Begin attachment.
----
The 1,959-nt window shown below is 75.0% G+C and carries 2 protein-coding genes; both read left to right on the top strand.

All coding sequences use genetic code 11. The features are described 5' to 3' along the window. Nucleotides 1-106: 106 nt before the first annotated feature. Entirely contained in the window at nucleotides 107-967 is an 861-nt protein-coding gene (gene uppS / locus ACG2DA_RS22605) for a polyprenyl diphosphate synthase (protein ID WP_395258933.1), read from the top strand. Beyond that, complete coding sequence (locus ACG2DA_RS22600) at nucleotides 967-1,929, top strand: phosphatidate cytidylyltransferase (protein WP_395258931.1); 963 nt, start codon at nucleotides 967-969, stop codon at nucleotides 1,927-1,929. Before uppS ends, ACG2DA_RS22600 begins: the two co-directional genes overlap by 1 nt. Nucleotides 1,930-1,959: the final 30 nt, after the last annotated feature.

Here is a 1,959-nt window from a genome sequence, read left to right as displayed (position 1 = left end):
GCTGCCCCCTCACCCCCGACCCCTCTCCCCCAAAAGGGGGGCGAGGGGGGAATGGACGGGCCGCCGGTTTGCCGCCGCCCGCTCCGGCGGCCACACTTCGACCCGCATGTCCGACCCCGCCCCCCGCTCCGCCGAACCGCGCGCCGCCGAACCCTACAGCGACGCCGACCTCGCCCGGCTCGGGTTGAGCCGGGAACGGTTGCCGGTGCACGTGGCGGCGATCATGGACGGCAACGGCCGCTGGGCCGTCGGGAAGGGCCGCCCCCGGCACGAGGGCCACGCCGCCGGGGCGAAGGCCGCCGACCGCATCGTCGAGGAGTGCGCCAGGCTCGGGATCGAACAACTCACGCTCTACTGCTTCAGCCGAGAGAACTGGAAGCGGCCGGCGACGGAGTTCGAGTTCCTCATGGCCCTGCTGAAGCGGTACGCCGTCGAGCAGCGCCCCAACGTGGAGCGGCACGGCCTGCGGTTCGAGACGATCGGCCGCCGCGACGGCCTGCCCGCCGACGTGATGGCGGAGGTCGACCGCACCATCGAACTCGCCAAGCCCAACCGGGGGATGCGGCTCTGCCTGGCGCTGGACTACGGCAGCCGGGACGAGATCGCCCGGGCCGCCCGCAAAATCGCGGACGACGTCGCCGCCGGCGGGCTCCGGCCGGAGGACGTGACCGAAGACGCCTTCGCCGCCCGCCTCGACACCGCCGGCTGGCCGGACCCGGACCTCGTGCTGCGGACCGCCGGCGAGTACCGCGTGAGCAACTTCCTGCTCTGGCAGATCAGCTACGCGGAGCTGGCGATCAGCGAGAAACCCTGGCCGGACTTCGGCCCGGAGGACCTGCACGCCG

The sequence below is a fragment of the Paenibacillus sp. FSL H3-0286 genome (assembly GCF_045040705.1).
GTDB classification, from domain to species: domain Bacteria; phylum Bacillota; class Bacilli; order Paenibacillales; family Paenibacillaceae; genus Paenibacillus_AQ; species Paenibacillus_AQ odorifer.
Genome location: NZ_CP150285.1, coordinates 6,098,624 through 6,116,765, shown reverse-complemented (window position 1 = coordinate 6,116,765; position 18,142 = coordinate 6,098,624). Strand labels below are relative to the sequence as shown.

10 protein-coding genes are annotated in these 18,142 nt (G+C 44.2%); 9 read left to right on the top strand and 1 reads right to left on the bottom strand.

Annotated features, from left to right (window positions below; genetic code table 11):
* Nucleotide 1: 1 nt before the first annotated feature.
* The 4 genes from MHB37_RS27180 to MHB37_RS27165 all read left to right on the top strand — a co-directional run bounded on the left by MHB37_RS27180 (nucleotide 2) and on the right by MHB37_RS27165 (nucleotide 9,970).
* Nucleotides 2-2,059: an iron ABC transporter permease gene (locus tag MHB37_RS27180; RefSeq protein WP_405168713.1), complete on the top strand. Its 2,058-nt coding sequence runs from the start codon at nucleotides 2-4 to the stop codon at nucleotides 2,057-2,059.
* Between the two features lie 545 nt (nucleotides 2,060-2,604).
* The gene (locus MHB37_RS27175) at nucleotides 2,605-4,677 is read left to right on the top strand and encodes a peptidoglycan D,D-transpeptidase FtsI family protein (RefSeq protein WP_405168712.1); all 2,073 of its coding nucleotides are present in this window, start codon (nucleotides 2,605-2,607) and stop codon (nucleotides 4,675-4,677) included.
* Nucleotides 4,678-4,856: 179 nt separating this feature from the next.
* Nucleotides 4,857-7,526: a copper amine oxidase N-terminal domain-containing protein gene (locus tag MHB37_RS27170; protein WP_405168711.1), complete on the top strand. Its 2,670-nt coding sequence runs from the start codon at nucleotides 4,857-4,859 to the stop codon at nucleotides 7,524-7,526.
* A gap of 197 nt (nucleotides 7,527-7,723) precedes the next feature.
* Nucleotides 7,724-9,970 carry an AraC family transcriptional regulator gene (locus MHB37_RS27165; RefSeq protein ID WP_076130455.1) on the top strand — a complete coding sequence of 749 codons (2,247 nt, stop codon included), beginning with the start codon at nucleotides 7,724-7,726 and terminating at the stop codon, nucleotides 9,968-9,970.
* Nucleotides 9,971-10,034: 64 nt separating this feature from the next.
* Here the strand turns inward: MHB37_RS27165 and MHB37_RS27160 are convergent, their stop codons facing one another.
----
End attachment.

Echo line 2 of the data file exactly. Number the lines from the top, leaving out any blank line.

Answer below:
All coding sequences use genetic code 11. The features are described 5' to 3' along the window. Nucleotides 1-106: 106 nt before the first annotated feature. Entirely contained in the window at nucleotides 107-967 is an 861-nt protein-coding gene (gene uppS / locus ACG2DA_RS22605) for a polyprenyl diphosphate synthase (protein ID WP_395258933.1), read from the top strand. Beyond that, complete coding sequence (locus ACG2DA_RS22600) at nucleotides 967-1,929, top strand: phosphatidate cytidylyltransferase (protein WP_395258931.1); 963 nt, start codon at nucleotides 967-969, stop codon at nucleotides 1,927-1,929. Before uppS ends, ACG2DA_RS22600 begins: the two co-directional genes overlap by 1 nt. Nucleotides 1,930-1,959: the final 30 nt, after the last annotated feature.